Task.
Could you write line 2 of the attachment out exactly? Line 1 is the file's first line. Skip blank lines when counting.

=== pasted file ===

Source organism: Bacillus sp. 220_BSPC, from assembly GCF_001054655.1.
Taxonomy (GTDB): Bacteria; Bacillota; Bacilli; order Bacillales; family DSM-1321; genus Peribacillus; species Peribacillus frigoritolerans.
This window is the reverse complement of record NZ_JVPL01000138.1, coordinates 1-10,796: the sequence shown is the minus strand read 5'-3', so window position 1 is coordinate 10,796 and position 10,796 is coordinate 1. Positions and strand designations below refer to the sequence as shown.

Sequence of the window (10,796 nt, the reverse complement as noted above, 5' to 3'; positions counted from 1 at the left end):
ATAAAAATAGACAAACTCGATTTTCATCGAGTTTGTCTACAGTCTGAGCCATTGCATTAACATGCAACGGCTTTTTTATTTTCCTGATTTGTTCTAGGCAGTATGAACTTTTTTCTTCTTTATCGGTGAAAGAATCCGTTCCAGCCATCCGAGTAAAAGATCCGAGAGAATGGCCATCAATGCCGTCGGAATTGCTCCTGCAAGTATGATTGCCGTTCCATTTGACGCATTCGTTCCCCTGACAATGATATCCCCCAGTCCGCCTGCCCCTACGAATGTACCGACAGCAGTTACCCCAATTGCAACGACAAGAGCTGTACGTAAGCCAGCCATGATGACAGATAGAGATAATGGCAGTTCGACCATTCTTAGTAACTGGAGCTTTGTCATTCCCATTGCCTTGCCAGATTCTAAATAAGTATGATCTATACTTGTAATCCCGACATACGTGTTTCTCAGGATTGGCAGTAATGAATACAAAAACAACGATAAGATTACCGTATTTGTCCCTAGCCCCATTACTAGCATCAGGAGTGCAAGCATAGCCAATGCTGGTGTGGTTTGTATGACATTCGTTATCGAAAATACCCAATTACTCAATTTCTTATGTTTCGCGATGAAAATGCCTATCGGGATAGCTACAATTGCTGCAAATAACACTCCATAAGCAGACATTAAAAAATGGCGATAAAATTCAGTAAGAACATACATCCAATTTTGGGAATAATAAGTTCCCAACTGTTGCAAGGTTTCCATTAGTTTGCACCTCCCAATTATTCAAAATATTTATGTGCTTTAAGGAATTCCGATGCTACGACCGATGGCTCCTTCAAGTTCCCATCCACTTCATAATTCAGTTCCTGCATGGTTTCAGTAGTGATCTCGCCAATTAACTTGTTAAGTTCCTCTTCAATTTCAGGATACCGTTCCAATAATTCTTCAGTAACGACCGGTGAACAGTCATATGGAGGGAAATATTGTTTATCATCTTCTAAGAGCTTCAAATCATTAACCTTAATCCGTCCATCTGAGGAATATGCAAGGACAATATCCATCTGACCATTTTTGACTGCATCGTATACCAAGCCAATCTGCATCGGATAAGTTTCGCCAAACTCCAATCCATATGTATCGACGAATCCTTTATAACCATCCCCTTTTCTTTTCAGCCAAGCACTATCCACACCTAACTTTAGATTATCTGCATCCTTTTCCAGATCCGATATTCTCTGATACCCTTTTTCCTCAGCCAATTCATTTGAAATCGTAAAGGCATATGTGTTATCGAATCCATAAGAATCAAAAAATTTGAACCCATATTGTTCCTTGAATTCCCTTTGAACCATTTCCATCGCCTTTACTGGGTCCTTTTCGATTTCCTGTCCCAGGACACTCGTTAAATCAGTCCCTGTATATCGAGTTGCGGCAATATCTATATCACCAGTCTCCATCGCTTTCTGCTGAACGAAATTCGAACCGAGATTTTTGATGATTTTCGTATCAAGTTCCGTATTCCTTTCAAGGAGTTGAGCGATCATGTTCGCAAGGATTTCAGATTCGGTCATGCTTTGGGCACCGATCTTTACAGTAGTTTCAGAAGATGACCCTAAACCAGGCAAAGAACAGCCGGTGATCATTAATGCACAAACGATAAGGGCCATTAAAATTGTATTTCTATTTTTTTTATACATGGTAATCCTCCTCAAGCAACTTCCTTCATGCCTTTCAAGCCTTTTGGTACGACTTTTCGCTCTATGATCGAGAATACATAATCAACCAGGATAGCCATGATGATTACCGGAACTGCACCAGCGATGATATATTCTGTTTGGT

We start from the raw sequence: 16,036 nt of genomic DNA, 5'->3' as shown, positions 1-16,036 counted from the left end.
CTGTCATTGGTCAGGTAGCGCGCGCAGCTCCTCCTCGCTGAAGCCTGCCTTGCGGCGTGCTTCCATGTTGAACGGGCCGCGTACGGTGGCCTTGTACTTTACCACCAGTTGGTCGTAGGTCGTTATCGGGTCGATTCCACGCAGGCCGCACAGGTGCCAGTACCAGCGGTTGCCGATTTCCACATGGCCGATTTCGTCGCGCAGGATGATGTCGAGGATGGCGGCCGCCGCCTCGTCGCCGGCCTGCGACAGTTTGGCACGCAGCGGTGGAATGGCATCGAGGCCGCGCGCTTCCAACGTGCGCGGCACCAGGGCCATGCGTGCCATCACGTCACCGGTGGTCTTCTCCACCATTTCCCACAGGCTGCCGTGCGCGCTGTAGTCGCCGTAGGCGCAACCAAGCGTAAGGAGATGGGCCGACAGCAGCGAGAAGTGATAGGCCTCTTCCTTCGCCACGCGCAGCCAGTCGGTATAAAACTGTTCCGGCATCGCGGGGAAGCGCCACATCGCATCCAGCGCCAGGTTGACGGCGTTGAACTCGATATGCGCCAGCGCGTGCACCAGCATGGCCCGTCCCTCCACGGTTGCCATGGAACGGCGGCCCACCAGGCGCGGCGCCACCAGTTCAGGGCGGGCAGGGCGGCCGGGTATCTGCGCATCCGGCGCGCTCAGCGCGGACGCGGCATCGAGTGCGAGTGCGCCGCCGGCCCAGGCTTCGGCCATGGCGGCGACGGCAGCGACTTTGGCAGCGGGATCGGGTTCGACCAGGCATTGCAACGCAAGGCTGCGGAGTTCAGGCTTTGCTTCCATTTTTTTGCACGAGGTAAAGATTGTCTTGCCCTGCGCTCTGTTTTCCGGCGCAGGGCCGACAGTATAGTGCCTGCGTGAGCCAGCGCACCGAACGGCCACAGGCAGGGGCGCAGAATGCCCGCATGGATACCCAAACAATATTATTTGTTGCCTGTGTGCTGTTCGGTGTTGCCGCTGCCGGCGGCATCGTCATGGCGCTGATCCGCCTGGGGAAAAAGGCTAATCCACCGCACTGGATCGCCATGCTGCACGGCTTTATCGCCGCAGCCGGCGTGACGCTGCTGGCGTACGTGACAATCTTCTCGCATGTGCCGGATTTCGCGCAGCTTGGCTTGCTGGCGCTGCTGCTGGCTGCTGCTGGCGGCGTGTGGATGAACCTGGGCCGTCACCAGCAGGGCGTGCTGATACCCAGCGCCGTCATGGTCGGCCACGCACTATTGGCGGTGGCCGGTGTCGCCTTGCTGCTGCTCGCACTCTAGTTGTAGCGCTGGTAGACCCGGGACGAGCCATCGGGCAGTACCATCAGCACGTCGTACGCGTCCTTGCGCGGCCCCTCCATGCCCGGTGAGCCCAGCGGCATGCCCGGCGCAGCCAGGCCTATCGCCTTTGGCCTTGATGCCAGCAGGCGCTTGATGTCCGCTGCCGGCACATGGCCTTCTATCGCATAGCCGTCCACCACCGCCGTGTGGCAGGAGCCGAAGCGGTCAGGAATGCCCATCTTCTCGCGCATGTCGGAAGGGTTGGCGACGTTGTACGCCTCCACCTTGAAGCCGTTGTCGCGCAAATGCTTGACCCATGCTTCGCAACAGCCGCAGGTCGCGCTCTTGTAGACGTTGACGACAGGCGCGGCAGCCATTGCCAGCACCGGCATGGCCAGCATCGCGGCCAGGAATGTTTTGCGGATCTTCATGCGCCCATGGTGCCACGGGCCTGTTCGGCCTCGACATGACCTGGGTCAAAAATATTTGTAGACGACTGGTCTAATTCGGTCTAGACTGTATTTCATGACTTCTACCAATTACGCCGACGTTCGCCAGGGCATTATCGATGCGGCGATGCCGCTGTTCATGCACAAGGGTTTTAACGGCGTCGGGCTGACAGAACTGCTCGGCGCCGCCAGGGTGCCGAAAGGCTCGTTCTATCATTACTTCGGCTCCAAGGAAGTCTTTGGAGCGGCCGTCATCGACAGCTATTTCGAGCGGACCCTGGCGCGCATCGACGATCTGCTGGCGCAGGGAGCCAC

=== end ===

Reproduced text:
Taxonomy (GTDB): Bacteria; Bacillota; Bacilli; order Bacillales; family DSM-1321; genus Peribacillus; species Peribacillus frigoritolerans.